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Definitive diagnosis of bilateral bundle-branch delay/block may be made when catheter-induced right bundle-branch block (RBBB) develops in patients with baseline left bundle-branch (LBB) block. We hypothesized that a RBBB pattern with absent S waves in leads I and aVL will identify bilateral bundle-branch delay/block.
Methods and results:
Fifty patients developing transient RBBB pattern in lead V1 during right heart catheterization were studied. Patients were grouped according to whether the baseline ECG demonstrated a normal QRS, left fascicular blocks, or LBB block pattern. The RBBB morphologies in each group were compared. The prevalence of bilateral bundle-branch delay/block pattern was examined in our hospital ECG database. All patients with baseline normal QRS complexes (n=30) or left fascicular blocks (4 anterior, 5 posterior) developed a typical RBBB pattern. Among the 11 patients with a baseline LBB block pattern, 7 developed an atypical RBBB pattern with absent S waves in leads I and aVL and the remaining 4 demonstrated a typical RBBB. The absence of S waves in leads I and aVL during RBBB was 100% specific and 64% sensitive for the presence of pre-existing LBB block. Among the consecutive 2253 hospitalized patients with RBBB, 34 (1.5%) had the bilateral bundle-branch delay/block pattern.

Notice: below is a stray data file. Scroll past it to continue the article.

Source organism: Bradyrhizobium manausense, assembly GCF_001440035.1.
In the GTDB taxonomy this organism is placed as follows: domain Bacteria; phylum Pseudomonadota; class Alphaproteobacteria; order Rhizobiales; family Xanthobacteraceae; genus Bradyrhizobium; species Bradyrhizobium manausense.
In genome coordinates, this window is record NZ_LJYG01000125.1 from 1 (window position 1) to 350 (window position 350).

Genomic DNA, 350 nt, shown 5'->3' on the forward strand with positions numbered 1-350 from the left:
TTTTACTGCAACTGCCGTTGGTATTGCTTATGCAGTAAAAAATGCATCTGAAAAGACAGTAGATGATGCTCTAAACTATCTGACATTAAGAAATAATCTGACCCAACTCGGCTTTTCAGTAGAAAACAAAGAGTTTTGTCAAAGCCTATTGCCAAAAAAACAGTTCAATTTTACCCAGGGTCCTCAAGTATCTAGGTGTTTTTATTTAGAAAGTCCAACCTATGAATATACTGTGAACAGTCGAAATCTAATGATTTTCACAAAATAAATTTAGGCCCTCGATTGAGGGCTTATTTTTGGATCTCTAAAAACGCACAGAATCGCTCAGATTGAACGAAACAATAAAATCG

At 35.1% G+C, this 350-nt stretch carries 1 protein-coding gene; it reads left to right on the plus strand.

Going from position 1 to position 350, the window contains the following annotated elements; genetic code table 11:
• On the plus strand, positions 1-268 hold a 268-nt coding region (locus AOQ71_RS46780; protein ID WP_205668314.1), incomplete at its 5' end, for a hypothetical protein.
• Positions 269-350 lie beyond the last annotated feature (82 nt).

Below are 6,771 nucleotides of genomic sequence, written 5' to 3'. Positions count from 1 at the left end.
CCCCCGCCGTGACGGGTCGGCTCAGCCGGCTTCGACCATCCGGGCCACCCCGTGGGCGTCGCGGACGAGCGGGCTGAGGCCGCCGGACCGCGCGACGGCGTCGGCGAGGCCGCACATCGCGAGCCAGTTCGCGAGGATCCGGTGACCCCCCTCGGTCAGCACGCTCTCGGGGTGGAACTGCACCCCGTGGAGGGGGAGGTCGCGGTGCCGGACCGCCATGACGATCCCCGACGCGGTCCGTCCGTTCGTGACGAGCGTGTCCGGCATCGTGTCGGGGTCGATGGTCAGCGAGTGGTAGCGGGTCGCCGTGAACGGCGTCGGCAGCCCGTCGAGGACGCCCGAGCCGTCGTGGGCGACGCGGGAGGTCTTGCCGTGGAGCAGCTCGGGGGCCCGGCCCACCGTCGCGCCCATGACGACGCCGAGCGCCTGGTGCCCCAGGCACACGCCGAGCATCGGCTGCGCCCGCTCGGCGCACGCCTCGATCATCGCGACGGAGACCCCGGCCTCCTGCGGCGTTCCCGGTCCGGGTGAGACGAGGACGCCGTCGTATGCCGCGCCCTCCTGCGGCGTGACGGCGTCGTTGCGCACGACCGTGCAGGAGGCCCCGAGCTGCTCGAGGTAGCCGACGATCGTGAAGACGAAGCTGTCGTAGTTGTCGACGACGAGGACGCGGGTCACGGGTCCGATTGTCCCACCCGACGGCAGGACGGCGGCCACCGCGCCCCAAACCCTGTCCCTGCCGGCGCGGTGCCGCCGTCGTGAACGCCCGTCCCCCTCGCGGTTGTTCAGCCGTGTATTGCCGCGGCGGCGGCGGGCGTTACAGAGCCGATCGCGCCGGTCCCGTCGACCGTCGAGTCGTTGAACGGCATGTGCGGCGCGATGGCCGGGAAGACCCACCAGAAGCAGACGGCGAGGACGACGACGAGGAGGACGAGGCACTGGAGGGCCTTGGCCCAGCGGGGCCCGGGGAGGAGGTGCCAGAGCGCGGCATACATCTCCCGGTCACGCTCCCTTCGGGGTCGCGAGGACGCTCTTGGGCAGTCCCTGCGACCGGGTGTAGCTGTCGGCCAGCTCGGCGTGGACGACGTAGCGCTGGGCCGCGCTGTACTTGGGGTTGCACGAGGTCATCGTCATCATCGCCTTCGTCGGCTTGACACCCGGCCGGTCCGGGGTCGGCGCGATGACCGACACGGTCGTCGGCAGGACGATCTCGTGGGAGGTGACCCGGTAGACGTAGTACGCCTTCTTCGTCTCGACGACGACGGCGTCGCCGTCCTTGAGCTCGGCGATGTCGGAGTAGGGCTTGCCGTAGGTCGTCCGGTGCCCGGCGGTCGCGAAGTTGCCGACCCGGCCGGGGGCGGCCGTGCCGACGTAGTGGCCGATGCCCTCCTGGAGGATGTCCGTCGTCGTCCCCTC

An ECG pattern of RBBB in lead V1 with absent S wave in leads I and aVL indicates concomitant LBB delay. Pure RBBB and bifascicular blocks are associated with S waves in leads I and aVL.
Circulation Arrhythmia and Electrophysiology 07/2014; 7(4). DOI:10.1161/CIRCEP.113.000999 · 4.51 Impact Factor
Circulation Arrhythmia and Electrophysiology 04/2012; 5(2):e44-5. DOI:10.1161/CIRCEP.111.969444 · 4.51 Impact Factor
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ABSTRACT: Patients with left bundle branch block (LBBB) undergoing right heart catheterization can develop complete heart block (CHB) or right bundle branch block (RBBB) in response to right bundle branch (RBB) trauma. We hypothesized that LBBB patients with an initial r wave (>or=1 mm) in lead V1 have intact left to right ventricular septal (VS) activation suggesting persistent conduction over the left bundle branch. Trauma to the RBB should result in RBBB pattern rather than CHB in such patients.
Between January 2002 and February 2007, we prospectively evaluated 27 consecutive patients with LBBB developing either CHB or RBBB during right heart catheterization. The prevalence of an r wave >or=1 mm in lead V1 was determined using 118 serial LBBB electrocardiographs (ECGs) from our hospital database.
Catheter trauma to the RBB resulted in CHB in 18 patients and RBBB in 9 patients. All 6 patients with >or=1 mm r wave in V1 developed RBBB. Among these 6 patients q wave in lead I, V5, or V6 were present in 3. Four patients (3 in CHB group and 1 in RBBB group) developed spontaneous CHB during a median follow-up of 61 months. V1 q wave >or=1 mm was present in 28% of hospitalized complete LBBB patients.
An initial r wave of >or=1 mm in lead V1 suggests intact left to right VS activation and identifies LBBB patients at low risk of CHB during right heart catheterization. These preliminary findings indicate that an initial r wave of >or=1 mm in lead V1, present in approximately 28% of ECGs with classically defined LBBB, may constitute a new exclusion criterion when defining complete LBBB.
Journal of Cardiovascular Electrophysiology 07/2010; 21(7):781-5. DOI:10.1111/j.1540-8167.2009.01714.x · 2.96 Impact Factor